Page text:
Journey or quest novel


Most of the chapters are narrated by Taylor Greer, but Chapters Two and Four, which introduce Lou Ann, are narrated by an anonymous, omniscient narrator

Point of View  

For the most part, the story is told from Taylor’s point of view, and we are privy to her thoughts and feelings. Chapters Two and Four are written from a limited omniscient perspective, from which the narrator explains Lou Ann’s thinking.


Folksy, poetic, humorous


Immediate past


Taylor Greer

Major conflict  

Taylor tries to accept the responsibility of caring for another person and to understand the plight of political refugees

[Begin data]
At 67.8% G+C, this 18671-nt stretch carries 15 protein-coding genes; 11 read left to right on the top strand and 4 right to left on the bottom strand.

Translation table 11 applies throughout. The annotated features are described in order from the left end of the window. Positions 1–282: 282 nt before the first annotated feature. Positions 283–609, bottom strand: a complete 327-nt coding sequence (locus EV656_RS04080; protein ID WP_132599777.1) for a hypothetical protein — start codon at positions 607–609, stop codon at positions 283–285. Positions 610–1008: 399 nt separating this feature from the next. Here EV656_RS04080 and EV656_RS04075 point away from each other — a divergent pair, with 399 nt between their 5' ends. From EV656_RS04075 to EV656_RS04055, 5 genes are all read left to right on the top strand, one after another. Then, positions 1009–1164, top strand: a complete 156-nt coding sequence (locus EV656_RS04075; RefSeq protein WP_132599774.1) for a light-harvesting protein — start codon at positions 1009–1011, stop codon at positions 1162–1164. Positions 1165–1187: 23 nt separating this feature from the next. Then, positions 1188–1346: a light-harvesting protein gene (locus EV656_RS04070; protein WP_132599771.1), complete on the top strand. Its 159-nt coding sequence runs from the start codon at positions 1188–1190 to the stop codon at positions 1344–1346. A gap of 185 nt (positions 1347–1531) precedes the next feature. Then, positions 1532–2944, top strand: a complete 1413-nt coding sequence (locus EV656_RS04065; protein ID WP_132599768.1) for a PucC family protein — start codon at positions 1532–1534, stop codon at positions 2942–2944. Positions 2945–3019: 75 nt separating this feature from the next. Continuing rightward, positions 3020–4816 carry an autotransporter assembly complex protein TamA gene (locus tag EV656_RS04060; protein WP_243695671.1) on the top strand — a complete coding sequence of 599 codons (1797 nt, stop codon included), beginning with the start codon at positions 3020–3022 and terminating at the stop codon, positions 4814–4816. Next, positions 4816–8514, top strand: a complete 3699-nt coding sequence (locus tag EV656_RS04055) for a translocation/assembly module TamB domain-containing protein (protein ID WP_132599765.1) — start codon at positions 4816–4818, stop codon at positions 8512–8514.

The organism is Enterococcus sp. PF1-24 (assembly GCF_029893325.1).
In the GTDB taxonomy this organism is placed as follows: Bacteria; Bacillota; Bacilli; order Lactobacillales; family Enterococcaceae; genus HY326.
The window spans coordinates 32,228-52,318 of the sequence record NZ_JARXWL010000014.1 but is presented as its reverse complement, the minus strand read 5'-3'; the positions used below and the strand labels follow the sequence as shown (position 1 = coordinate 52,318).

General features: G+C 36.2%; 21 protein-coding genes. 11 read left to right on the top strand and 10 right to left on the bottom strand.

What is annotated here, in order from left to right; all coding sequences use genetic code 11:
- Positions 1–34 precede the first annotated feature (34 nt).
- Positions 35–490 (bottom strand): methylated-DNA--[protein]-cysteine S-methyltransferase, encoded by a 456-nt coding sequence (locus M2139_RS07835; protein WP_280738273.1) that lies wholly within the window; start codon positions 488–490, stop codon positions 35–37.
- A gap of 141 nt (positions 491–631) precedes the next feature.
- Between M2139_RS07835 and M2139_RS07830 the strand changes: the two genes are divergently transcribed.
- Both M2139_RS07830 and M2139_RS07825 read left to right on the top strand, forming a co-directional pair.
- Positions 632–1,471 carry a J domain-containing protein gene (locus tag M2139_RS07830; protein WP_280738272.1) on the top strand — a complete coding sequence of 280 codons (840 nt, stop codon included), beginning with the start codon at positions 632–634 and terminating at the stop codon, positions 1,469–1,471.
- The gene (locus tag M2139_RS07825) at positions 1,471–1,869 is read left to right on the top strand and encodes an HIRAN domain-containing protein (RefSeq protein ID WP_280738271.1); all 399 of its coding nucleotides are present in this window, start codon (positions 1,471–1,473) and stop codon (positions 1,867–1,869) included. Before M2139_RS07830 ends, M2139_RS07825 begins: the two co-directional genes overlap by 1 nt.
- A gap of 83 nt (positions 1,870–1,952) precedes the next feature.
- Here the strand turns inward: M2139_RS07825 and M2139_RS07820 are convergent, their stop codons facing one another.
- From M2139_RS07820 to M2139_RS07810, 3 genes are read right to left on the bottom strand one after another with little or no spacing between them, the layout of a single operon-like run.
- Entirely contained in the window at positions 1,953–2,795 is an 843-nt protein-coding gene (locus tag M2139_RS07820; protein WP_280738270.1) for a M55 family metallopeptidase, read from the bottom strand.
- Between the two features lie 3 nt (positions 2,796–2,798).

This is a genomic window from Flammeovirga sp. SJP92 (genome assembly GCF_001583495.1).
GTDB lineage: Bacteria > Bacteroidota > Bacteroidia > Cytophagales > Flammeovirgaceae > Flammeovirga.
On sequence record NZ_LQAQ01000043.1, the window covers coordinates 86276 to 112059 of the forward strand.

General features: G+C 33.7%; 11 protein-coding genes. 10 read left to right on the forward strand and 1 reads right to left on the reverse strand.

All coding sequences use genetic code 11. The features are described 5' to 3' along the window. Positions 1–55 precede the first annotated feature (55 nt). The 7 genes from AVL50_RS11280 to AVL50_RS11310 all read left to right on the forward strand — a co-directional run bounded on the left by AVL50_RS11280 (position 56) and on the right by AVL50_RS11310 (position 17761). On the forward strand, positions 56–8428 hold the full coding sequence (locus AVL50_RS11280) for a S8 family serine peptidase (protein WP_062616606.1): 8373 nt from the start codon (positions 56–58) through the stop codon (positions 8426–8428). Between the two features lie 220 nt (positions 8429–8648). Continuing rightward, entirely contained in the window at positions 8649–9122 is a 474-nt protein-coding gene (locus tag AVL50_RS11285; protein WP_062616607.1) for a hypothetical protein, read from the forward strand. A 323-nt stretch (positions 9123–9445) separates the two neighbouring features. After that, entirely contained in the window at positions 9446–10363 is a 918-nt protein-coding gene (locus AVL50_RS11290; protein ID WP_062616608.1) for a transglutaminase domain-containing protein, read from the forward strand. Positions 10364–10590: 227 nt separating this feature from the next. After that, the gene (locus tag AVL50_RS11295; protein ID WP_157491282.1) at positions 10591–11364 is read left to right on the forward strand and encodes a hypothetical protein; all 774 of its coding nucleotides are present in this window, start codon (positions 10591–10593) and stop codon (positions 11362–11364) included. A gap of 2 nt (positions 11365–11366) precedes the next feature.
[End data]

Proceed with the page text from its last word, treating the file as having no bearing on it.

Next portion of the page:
Rising action  

Taylor receives Turtle, grows close to Mattie and Lou Ann, and learns the story of Estevan and Esperanza


Taylor decides to fight to keep Turtle and to risk her own safety for Estevan and Esperanza

Falling Action  

Estevan and Esperanza pretend to be Turtle’s biological parents so that Taylor may adopt the little girl legally; Taylor delivers Estevan and Esperanza to their new home; Taylor and Turtle head back home to Tucson.


The postcard with two Indian women on it, which Taylor sends to her mother, foreshadows Taylor and Turtle’s relationship. The snake in the desert foreshadows the prowler that attacks Turtle. The survival of the bird that is trapped in the house foreshadows Turtle’s recovery.